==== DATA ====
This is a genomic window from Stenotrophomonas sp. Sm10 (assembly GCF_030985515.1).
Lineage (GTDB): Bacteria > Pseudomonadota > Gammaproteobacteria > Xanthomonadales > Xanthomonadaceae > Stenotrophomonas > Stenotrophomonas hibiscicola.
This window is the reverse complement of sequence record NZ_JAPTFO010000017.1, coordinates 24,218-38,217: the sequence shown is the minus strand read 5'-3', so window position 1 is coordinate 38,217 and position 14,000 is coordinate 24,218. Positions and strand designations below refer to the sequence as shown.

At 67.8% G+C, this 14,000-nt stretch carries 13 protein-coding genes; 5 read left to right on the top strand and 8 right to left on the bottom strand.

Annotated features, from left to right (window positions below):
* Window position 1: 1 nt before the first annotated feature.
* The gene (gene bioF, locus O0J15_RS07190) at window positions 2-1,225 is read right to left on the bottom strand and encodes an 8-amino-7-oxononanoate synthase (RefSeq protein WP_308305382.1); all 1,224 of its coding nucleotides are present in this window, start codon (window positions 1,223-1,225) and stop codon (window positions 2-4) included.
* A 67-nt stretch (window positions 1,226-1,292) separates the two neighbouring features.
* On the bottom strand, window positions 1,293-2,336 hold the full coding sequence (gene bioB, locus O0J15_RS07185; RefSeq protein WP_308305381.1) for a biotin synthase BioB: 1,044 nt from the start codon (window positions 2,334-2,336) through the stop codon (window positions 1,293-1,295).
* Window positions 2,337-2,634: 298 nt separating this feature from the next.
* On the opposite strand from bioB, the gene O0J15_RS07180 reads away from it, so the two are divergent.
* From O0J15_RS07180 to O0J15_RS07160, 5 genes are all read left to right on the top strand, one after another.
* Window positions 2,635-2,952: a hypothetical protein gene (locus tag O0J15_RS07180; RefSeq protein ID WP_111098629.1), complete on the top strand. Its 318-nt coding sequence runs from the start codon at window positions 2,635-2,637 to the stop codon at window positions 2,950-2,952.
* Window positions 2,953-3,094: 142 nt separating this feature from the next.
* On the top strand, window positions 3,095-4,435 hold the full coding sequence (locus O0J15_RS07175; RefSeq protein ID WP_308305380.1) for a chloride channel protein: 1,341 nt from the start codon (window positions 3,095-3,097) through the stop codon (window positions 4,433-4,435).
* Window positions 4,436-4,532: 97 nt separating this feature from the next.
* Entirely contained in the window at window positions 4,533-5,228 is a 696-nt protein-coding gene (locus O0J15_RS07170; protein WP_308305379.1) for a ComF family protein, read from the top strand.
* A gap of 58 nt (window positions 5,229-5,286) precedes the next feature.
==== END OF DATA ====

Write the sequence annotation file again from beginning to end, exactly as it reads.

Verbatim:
This is a genomic window from Stenotrophomonas sp. Sm10 (assembly GCF_030985515.1).
Lineage (GTDB): Bacteria > Pseudomonadota > Gammaproteobacteria > Xanthomonadales > Xanthomonadaceae > Stenotrophomonas > Stenotrophomonas hibiscicola.
This window is the reverse complement of sequence record NZ_JAPTFO010000017.1, coordinates 24,218-38,217: the sequence shown is the minus strand read 5'-3', so window position 1 is coordinate 38,217 and position 14,000 is coordinate 24,218. Positions and strand designations below refer to the sequence as shown.

At 67.8% G+C, this 14,000-nt stretch carries 13 protein-coding genes; 5 read left to right on the top strand and 8 right to left on the bottom strand.

Annotated features, from left to right (window positions below):
* Window position 1: 1 nt before the first annotated feature.
* The gene (gene bioF, locus O0J15_RS07190) at window positions 2-1,225 is read right to left on the bottom strand and encodes an 8-amino-7-oxononanoate synthase (RefSeq protein WP_308305382.1); all 1,224 of its coding nucleotides are present in this window, start codon (window positions 1,223-1,225) and stop codon (window positions 2-4) included.
* A 67-nt stretch (window positions 1,226-1,292) separates the two neighbouring features.
* On the bottom strand, window positions 1,293-2,336 hold the full coding sequence (gene bioB, locus O0J15_RS07185; RefSeq protein WP_308305381.1) for a biotin synthase BioB: 1,044 nt from the start codon (window positions 2,334-2,336) through the stop codon (window positions 1,293-1,295).
* Window positions 2,337-2,634: 298 nt separating this feature from the next.
* On the opposite strand from bioB, the gene O0J15_RS07180 reads away from it, so the two are divergent.
* From O0J15_RS07180 to O0J15_RS07160, 5 genes are all read left to right on the top strand, one after another.
* Window positions 2,635-2,952: a hypothetical protein gene (locus tag O0J15_RS07180; RefSeq protein ID WP_111098629.1), complete on the top strand. Its 318-nt coding sequence runs from the start codon at window positions 2,635-2,637 to the stop codon at window positions 2,950-2,952.
* Window positions 2,953-3,094: 142 nt separating this feature from the next.
* On the top strand, window positions 3,095-4,435 hold the full coding sequence (locus O0J15_RS07175; RefSeq protein ID WP_308305380.1) for a chloride channel protein: 1,341 nt from the start codon (window positions 3,095-3,097) through the stop codon (window positions 4,433-4,435).
* Window positions 4,436-4,532: 97 nt separating this feature from the next.
* Entirely contained in the window at window positions 4,533-5,228 is a 696-nt protein-coding gene (locus O0J15_RS07170; protein WP_308305379.1) for a ComF family protein, read from the top strand.
* A gap of 58 nt (window positions 5,229-5,286) precedes the next feature.